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Earthdate 2003-06-02

5.  Neoplatonism and Christianity  by the Rev. T. M. Lindsay, D.D., LL.D.

This multiform and yet homogeneous paganism had the further support of a system of philosophy expounded and enforced by the greatest non-Christian thinkers of the age.  Neoplatonism, the last birth of Hellenic thought, not without traces of Oriental parentage, has the look of a philosophy of hesitation and expectancy.  It had lost the firm tread of Plato and Aristotle, and feared that the human intelligence unaided could not penetrate and explain all things.  The intellectual faculty of man was reduced to something intermediate between mere sense perception and some vague intuition of the supernatural, and the whole energy of the movement was concentrated on discovering the means to follow out this intuition and to attain by it not only communion but union with what was completely and externally divine.

Its great thinker was Plotinus (d. 269).  His disciples Porphyry (233-304) and Iamblichus (d. circa 330) made it the basis and buttress of paganism when it was fighting for its life against a conquering Christianity.  If the Universe of things seen and unseen be an emanation from Absolute Being, the Primal Cause of all things, the fountain from which all existence flows and the haven to which everything that has reality in it will return when its cycle is complete, then every heathen deity has its place in this flow of existence.  Its cult, however crude, is an obscure witness to the presence of the intuition of the supernatural.  The legends which have gathered round its name, if only rightly understood, are mystic revelations of the divine which permeates all things.  Its initiations and rites of purification are all meant to help the soul on the same path of return by which it completes its cycle of wanderings.  The new paganism can be represented to be the collected flower and fruit of all the older faiths presented and ready to satisfy the deeper desires of the spirit of man.  Neoplatonism could present itself as a naturalistic, rational polytheism, retaining all the old structures of tradition, of thought and of social organisation.  The “common man” was not asked to forsake the deities he was wont to reverence.  The Roman was not required to despise the gods who, as his forefathers believed, had led them to the conquest of the world.  The cultured Hellenist was taught to overstep, without disturbing, creeds which for him were worn out and to seek and find communion with the Divine which lies behind all gods.  The very conjuror was encouraged to cultivate his magic.  Pantheism, that wonder-child of thought and of the phantasy, included all within the wide sweep of its sheltering arms and made them feel the claim of a common kinship.  Jesus Himself, had His followers allowed, might have had a place between Dionysos and Isis; but Christianity, which according to Porphyry had departed widely from the simple teaching of the mystic of Galilee, was sternly excluded from the Neoplatonist brotherhood of religions.  Its idea of a creation in time seemed irreligious to Porphyry; its doctrine of the Incarnation introduced a false conception of the union between God and the world; its teaching about the end of all things he thought both irreverent and irreligious; above all things its claim to be the one religion, its exclusiveness, was hateful to him.  He was too noble a man (philosophus nobilis, says Augustine) not to sympathise with much in Christianity, and seems to have appreciated it more and more in his later writings.  Still his opinion remained unchanged:  “The gods have declared Christ to have been most pious; he has become immortal, and by them his memory is cherished.  Whereas the Christians are a polluted set, contaminated and enmeshed in error.”  Christianity was the one religion to be fought against and if possible conquered.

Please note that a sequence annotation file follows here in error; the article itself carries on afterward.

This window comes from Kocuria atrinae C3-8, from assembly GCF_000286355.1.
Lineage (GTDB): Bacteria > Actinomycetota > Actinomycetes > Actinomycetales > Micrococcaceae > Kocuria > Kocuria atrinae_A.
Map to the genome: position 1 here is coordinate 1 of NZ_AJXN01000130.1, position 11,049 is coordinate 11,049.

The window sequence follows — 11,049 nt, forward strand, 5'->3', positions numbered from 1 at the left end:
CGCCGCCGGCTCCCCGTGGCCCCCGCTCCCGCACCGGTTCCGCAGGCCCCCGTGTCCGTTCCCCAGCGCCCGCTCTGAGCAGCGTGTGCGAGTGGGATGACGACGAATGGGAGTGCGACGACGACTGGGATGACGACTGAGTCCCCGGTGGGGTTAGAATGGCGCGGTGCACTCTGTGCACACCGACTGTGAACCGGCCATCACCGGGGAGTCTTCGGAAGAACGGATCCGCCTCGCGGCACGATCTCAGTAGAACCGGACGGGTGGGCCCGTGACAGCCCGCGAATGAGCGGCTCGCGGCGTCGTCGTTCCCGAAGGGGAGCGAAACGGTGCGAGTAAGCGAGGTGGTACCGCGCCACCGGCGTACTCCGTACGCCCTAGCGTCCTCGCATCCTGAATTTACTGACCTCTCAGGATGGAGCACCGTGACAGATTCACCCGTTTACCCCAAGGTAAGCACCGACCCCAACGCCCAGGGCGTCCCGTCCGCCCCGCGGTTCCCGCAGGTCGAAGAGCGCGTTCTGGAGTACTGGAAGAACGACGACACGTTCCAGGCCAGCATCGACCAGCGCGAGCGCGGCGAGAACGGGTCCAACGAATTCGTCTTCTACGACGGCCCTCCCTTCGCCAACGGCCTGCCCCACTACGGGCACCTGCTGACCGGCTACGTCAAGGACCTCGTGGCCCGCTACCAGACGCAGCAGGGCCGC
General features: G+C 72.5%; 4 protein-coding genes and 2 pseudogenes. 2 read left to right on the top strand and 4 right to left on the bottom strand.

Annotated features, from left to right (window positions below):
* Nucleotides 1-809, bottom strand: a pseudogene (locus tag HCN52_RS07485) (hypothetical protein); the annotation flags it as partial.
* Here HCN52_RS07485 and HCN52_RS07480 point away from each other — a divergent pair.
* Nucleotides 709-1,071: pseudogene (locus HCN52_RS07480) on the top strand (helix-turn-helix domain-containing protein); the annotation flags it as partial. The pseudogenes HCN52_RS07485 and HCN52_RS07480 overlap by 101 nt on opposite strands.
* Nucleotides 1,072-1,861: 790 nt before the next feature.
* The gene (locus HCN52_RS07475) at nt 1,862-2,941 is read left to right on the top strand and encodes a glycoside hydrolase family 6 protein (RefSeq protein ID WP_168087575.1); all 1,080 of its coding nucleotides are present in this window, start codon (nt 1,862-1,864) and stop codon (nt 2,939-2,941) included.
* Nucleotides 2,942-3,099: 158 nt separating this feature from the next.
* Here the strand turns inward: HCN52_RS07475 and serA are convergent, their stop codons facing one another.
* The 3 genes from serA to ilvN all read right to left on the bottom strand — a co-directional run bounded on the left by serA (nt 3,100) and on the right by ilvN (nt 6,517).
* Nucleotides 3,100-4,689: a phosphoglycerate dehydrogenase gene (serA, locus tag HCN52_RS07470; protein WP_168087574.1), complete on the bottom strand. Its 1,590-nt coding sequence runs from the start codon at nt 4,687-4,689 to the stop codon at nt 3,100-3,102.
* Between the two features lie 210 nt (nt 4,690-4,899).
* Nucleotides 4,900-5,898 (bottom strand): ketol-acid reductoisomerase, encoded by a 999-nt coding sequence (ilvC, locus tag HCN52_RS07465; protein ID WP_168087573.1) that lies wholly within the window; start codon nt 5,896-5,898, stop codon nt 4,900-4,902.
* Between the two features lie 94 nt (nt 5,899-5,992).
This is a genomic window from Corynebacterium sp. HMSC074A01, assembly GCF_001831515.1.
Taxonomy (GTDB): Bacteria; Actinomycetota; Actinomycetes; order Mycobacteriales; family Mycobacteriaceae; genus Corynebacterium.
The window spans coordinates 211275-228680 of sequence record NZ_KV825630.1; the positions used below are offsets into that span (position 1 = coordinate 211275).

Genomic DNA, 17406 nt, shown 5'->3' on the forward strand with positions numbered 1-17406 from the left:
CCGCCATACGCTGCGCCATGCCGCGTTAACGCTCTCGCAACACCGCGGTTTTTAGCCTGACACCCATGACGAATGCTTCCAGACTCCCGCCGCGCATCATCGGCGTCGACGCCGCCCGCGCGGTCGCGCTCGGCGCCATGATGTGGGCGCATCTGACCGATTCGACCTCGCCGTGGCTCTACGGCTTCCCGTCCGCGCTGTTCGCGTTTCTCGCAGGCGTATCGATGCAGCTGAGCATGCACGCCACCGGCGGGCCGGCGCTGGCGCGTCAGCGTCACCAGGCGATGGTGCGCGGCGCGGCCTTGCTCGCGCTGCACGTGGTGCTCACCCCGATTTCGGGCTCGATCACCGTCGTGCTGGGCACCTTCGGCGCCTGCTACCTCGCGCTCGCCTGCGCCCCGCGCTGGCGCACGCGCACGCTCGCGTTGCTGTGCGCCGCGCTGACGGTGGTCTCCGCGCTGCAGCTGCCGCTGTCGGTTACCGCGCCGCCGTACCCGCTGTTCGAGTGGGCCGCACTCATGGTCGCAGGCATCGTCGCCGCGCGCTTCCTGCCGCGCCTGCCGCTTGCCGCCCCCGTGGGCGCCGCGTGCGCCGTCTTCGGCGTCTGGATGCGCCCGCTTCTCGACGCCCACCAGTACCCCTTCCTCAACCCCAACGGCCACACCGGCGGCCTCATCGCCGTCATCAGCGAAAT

What Neoplatonism did theoretically the force of circumstances accomplished on the practical side.  The Oriental creeds had not merely gained multitudes of private worshippers; they had forced their way among the public deities of Rome.  Isis, Mithras, Sol Invictus, Dea Syra, the Great Mother, took their places alongside of Jupiter, Venus, Mars, etc., and the Sacra peregrina appeared on the calendar of public festivals.  As most of these Oriental cults contained within them the monotheist idea it is possible that they might have fought for pre-eminence and each aspired to become the official religion of the Empire.  But they all recognised Christianity to be a common danger, and M. Cumont has shewn that this feeling united them and made them think and act as one.



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